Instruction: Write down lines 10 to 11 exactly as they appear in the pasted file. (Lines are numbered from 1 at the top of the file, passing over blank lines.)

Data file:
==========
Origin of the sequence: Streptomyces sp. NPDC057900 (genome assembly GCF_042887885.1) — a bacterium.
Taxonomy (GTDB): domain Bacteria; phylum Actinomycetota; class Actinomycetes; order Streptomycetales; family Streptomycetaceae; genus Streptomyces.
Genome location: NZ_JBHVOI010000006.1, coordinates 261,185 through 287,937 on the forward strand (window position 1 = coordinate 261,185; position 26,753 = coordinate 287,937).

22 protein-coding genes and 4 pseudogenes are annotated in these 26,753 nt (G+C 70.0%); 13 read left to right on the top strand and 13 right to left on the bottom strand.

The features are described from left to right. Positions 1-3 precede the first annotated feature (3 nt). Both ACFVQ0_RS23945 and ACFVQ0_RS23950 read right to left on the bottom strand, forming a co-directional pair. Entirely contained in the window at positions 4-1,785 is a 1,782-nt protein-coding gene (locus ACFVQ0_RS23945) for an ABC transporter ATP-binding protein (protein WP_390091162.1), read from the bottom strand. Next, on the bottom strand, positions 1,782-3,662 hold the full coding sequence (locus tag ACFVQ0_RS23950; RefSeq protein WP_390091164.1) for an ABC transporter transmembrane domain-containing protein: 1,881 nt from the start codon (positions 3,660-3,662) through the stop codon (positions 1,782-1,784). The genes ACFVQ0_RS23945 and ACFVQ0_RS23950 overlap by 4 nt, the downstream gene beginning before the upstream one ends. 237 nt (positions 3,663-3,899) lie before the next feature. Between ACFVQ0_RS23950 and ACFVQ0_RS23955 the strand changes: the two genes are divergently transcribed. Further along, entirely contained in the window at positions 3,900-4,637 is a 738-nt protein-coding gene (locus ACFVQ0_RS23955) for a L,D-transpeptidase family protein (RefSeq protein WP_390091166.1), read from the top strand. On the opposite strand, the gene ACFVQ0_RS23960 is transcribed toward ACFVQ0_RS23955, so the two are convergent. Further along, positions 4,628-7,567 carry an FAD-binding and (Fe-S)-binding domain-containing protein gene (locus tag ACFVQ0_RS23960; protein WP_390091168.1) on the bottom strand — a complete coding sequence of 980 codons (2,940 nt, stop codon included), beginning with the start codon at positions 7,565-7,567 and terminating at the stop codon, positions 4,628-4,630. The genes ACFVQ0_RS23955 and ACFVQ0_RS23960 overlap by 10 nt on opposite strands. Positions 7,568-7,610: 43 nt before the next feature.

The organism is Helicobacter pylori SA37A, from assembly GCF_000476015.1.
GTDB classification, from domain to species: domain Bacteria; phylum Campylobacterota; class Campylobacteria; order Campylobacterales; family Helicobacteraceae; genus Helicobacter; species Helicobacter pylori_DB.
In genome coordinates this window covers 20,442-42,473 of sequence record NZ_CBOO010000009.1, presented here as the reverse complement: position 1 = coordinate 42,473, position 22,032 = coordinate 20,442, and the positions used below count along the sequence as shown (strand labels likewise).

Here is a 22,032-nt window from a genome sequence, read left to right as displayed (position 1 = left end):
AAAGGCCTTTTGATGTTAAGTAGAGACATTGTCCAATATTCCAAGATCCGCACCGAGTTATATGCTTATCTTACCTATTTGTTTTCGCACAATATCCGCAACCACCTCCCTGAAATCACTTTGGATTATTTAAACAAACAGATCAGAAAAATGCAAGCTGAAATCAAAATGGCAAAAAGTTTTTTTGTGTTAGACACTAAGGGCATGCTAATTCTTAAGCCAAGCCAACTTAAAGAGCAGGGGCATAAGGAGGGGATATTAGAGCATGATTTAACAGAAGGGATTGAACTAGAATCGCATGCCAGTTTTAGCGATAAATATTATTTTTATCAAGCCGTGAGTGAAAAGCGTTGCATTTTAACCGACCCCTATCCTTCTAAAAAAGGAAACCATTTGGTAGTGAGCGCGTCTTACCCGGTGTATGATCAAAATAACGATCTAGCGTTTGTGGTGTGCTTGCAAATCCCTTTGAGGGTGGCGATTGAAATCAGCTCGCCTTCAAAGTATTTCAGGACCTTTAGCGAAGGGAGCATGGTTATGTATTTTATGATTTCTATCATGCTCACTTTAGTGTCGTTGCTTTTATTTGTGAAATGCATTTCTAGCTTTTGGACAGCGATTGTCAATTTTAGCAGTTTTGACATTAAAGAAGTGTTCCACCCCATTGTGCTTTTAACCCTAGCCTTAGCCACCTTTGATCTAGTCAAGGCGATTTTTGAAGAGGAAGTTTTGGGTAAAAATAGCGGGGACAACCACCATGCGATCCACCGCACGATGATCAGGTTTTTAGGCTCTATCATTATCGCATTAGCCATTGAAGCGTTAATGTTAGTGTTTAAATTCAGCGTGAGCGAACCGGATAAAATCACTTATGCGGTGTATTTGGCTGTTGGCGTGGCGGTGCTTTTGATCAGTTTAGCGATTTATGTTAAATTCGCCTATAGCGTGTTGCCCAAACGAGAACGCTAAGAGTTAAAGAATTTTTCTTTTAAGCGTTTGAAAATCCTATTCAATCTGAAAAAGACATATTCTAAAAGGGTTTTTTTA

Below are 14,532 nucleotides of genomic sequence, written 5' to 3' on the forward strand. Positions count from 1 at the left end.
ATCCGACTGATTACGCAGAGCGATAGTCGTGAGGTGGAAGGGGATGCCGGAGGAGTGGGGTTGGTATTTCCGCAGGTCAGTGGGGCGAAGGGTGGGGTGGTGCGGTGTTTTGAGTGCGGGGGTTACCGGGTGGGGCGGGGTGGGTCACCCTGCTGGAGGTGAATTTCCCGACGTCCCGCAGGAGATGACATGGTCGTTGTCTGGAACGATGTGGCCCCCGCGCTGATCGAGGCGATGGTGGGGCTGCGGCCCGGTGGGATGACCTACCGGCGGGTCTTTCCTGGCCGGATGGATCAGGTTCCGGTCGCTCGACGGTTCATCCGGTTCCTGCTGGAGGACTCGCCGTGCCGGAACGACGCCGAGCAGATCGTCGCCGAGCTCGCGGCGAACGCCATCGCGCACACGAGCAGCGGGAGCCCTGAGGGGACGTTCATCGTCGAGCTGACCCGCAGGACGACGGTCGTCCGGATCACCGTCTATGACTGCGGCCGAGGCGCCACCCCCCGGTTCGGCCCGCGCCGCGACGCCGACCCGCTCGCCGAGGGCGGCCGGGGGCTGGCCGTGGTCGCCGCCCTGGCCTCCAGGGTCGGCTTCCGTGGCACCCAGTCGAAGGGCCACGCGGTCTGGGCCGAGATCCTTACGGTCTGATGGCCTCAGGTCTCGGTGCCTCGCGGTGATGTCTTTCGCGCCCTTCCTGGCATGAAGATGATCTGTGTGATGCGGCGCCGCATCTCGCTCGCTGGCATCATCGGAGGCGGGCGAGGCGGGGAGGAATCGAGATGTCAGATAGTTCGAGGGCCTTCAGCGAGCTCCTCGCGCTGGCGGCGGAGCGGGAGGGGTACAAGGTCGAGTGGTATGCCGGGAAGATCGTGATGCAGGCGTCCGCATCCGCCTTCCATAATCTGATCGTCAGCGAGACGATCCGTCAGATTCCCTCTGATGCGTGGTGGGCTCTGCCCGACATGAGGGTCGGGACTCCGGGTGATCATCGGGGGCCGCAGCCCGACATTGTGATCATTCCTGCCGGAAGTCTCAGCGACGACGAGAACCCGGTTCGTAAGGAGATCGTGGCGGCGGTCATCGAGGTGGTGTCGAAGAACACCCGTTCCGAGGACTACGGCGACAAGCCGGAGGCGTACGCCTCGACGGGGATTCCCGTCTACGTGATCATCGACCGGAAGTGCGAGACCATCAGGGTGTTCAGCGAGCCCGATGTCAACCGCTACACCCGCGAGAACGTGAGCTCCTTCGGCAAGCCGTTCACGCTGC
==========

AAAGGCCTTTTGATGTTAAGTAGAGACATTGTCCAATATTCCAAGATCCGCACCGAGTTATATGCTTATCTTACCTATTTGTTTTCGCACAATATCCGCAACCACCTCCCTGAAATCACTTTGGATTATTTAAACAAACAGATCAGAAAAATGCAAGCTGAAATCAAAATGGCAAAAAGTTTTTTTGTGTTAGACACTAAGGGCATGCTAATTCTTAAGCCAAGCCAACTTAAAGAGCAGGGGCATAAGGAGGGGATATTAGAGCATGATTTAACAGAAGGGATTGAACTAGAATCGCATGCCAGTTTTAGCGATAAATATTATTTTTATCAAGCCGTGAGTGAAAAGCGTTGCATTTTAACCGACCCCTATCCTTCTAAAAAAGGAAACCATTTGGTAGTGAGCGCGTCTTACCCGGTGTATGATCAAAATAACGATCTAGCGTTTGTGGTGTGCTTGCAAATCCCTTTGAGGGTGGCGATTGAAATCAGCTCGCCTTCAAAGTATTTCAGGACCTTTAGCGAAGGGAGCATGGTTATGTATTTTATGATTTCTATCATGCTCACTTTAGTGTCGTTGCTTTTATTTGTGAAATGCATTTCTAGCTTTTGGACAGCGATTGTCAATTTTAGCAGTTTTGACATTAAAGAAGTGTTCCACCCCATTGTGCTTTTAACCCTAGCCTTAGCCACCTTTGATCTAGTCAAGGCGATTTTTGAAGAGGAAGTTTTGGGTAAAAATAGCGGGGACAACCACCATGCGATCCACCGCACGATGATCAGGTTTTTAGGCTCTATCATTATCGCATTAGCCATTGAAGCGTTAATGTTAGTGTTTAAATTCAGCGTGAGCGAACCGGATAAAATCACTTATGCGGTGTATTTGGCTGTTGGCGTGGCGGTGCTTTTGATCAGTTTAGCGATTTATGTTAAATTCGCCTATAGCGTGTTGCCCAAACGAGAACGCTAAGAGTTAAAGAATTTTTCTTTTAAGCGTTTGAAAATCCTATTCAATCTGAAAAAGACATATTCTAAAAGGGTTTTTTTA

Below are 14,532 nucleotides of genomic sequence, written 5' to 3' on the forward strand. Positions count from 1 at the left end.